In late May, DreamWorks’ new animated film “Spirit: Stallion of the Cimarron” will hit theaters and mark a major milestone for the studio, as well as for the Open Source community at large. “Spirit” was created on Linux workstations as well as a Linux rendering farm.
While “Shrek” and other movies including “Lord of the Rings” have used Linux to power server farms, the creators of “Shrek” also used IRIX on SGI workstations. So “Spirit” is DreamWorks’ first animated feature using Linux both on the front and back ends.
Pacific Data Images (PDI), the animation co-production arm of
DreamWorks SKG, is best known for its
cutting-edge animated films “Shrek” and “Antz,” and it pioneered computer-assisted animation and 3D rendering using high-powered SGI servers and workstations. But as the hardware began to show signs of age, PDI/DreamWorks Animation looked for a better platform, according to Scott Chapin, with DreamWorks animation technical support.
The company needed a system that was reliable, scalable, and capable of high performance on the desktop — and system that was cost-effective to maintain and used commodity, Intel-based hardware. This new platform would replace not only the
the back-end “render farm” of servers, but also the desktop workstations of the artists.
After evaluating a wide range of solutions, including Windows 2000 and Mac OSX (which was still in beta at the time), PDI/DreamWorks Animation settled on Linux on Hewlett-Packard graphics workstations. (More on the HP connection in the sidebar below.)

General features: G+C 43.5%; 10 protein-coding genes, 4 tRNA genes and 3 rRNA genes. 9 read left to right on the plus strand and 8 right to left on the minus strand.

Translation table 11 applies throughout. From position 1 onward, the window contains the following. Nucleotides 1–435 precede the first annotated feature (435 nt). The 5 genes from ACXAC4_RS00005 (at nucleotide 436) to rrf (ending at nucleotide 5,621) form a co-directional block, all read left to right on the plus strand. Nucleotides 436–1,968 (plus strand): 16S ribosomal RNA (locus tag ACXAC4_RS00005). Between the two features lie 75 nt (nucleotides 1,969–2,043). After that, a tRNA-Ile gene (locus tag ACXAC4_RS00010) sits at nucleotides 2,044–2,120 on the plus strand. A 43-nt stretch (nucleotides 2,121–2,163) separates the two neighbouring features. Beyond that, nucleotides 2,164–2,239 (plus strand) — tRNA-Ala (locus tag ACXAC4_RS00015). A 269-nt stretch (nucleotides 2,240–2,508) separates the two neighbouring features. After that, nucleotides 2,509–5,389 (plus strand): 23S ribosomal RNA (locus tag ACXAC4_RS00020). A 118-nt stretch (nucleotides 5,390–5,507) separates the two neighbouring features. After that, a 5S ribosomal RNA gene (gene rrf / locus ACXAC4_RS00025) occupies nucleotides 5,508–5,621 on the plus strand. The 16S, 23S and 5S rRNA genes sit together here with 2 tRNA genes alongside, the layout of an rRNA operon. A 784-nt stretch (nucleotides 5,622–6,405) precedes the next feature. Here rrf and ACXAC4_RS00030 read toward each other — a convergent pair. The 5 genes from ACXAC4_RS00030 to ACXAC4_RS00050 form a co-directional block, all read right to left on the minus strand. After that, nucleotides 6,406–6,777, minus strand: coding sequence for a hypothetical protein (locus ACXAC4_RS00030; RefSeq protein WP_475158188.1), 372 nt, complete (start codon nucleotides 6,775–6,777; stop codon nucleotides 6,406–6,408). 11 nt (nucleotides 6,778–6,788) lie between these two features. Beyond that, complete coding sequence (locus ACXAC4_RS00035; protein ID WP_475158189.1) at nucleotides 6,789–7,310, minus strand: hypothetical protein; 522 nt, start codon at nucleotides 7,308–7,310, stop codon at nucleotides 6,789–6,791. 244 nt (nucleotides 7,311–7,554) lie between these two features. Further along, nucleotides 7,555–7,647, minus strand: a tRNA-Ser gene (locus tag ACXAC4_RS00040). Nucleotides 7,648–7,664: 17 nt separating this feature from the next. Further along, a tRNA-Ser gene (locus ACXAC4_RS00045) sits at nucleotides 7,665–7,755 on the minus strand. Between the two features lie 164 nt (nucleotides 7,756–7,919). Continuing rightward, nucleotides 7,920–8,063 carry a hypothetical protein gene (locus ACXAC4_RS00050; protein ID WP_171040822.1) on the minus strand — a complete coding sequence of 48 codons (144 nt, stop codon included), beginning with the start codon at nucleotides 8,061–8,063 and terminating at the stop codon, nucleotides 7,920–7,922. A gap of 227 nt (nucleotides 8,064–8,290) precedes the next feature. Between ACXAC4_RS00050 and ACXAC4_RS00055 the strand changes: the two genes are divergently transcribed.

“When we evaluated potential systems, Linux presented its
own set of problems. It was not quite ready for our desktop environment,” Chapin says.
But, he continues, “efforts from HP
and Red Hat met those needs.”
PDI/DreamWorks Animation replaced its entire “render farm”
with x86-based servers running Linux. For “Spirit,” the company created a Linux cluster for back-end rendering. Over the months, the cluster has grown to its current size of about 500 CPUs. These servers handle the nitty-gritty work involved in creating what PDI/DreamWorks Animation calls “tradigital animation” — the
blending of 2D and 3D animation. DreamWorks says tradigital animation combines the best of two worlds, leveraging the visual power of 3D animation, but at the same time preserving the tradition and art of 2D animation.
Under the previous architecture, generating the 3D graphics was such an intense process that it took more than three hours to render a single tradigital scene, costing animators serious time even when only small changes were made. The switch to Linux, though, offered big returns as rendering was cut from three hours down to nearly real time. This improvement in speed gave artists the opportunity to focus on their art, not the process of generating it.